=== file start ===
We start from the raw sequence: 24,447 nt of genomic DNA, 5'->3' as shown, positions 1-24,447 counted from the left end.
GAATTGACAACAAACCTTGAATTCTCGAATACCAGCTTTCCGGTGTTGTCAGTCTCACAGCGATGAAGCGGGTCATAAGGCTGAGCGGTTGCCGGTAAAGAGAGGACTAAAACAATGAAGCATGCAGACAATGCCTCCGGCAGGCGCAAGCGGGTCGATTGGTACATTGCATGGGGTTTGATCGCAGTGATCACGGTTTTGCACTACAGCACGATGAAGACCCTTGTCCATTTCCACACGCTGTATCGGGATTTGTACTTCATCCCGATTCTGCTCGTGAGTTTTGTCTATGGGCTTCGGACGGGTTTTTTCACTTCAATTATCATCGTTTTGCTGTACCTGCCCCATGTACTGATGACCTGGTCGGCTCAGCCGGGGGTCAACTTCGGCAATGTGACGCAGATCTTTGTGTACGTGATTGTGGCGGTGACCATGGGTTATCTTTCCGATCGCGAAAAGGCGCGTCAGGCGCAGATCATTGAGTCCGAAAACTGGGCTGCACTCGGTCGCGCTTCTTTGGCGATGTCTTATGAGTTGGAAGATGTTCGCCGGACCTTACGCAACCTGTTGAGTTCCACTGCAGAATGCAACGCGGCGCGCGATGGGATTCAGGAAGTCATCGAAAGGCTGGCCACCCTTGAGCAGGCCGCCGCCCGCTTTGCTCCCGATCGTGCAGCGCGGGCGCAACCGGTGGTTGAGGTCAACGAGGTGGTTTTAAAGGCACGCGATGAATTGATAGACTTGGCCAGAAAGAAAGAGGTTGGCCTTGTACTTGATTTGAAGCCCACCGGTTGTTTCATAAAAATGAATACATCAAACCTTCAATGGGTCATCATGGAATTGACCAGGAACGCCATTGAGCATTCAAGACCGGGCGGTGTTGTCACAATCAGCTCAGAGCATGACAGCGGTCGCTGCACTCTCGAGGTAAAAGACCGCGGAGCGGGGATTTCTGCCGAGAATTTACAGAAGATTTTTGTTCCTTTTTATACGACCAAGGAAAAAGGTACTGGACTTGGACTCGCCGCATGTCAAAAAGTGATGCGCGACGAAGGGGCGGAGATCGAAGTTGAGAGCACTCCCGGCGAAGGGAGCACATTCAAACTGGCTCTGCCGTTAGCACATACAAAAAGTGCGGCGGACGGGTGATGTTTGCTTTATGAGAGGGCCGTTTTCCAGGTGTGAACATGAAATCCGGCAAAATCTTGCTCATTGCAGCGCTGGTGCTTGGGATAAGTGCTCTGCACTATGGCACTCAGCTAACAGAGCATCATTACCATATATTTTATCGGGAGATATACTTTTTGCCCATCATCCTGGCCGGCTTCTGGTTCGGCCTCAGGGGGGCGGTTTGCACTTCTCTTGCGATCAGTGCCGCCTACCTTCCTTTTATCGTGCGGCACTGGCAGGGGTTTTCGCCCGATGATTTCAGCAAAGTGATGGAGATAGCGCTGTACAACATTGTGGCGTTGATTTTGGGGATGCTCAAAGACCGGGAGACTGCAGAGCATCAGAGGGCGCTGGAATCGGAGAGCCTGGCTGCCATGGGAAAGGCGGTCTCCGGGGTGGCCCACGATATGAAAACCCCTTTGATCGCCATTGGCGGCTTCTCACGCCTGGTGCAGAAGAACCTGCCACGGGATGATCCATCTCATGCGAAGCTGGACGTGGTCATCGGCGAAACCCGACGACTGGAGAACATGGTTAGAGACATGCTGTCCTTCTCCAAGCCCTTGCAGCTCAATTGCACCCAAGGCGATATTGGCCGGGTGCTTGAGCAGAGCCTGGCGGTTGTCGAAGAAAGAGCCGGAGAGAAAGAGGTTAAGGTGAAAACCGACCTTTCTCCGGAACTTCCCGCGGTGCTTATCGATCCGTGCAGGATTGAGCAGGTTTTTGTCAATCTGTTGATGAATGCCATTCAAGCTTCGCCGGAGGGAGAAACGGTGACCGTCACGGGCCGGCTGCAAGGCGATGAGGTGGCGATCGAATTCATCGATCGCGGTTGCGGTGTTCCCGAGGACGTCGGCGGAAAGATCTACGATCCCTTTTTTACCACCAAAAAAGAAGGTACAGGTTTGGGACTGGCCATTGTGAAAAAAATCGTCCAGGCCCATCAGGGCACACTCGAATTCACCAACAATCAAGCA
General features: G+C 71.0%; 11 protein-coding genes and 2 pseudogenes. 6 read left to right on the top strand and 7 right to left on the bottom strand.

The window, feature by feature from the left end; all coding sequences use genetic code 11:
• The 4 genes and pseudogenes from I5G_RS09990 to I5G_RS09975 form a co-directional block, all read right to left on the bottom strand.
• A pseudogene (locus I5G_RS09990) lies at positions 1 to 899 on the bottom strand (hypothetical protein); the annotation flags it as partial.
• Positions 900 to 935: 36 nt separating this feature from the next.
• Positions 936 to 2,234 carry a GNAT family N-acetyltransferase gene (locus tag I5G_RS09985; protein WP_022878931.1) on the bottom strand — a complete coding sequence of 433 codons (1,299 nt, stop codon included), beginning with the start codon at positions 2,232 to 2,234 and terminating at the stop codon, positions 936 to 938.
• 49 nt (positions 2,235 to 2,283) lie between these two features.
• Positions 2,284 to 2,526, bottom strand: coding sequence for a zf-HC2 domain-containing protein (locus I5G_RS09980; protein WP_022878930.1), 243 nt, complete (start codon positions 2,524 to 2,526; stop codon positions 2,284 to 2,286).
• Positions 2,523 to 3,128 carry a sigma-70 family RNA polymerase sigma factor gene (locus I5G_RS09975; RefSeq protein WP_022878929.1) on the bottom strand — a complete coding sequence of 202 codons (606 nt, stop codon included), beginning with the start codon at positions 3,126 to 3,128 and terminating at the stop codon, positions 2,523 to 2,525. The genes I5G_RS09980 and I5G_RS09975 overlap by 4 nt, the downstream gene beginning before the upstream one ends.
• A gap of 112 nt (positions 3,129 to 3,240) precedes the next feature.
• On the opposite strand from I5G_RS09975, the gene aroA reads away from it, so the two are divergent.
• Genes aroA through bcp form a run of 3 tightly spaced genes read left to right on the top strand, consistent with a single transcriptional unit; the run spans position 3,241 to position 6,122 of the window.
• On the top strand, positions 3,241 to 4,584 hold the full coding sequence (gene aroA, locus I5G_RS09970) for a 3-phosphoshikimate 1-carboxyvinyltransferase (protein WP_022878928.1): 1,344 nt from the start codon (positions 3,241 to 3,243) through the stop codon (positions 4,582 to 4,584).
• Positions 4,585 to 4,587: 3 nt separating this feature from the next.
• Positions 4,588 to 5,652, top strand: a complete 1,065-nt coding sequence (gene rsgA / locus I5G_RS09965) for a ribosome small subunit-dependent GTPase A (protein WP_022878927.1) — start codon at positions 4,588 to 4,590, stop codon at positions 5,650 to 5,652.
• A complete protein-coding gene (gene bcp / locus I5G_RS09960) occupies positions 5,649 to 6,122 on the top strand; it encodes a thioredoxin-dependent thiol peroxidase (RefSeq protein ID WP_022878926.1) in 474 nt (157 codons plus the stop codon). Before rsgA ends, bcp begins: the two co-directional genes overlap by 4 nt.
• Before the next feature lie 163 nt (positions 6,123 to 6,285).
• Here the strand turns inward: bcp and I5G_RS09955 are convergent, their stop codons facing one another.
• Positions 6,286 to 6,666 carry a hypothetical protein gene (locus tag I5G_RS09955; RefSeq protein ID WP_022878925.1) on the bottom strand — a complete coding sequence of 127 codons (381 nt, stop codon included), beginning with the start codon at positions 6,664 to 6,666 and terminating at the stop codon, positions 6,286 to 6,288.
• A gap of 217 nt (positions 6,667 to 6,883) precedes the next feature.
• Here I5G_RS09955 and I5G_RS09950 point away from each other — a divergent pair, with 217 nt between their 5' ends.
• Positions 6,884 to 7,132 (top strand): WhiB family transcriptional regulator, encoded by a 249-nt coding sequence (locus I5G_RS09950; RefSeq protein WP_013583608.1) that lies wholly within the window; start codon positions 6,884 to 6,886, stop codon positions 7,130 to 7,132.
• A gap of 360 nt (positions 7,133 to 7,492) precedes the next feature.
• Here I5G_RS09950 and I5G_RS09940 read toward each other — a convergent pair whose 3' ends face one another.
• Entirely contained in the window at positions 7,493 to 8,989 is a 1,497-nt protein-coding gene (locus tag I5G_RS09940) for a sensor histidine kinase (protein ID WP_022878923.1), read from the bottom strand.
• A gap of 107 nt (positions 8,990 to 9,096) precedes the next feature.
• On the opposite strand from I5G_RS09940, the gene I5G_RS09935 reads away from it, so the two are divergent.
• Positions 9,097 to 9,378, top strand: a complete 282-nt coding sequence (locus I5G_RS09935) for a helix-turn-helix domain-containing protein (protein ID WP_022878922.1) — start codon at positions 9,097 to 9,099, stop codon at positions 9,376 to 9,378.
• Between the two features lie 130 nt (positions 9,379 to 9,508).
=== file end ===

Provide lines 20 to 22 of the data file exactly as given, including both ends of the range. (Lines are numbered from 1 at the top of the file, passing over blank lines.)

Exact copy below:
• Here the strand turns inward: bcp and I5G_RS09955 are convergent, their stop codons facing one another.
• Positions 6,286 to 6,666 carry a hypothetical protein gene (locus tag I5G_RS09955; RefSeq protein ID WP_022878925.1) on the bottom strand — a complete coding sequence of 127 codons (381 nt, stop codon included), beginning with the start codon at positions 6,664 to 6,666 and terminating at the stop codon, positions 6,286 to 6,288.
• A gap of 217 nt (positions 6,667 to 6,883) precedes the next feature.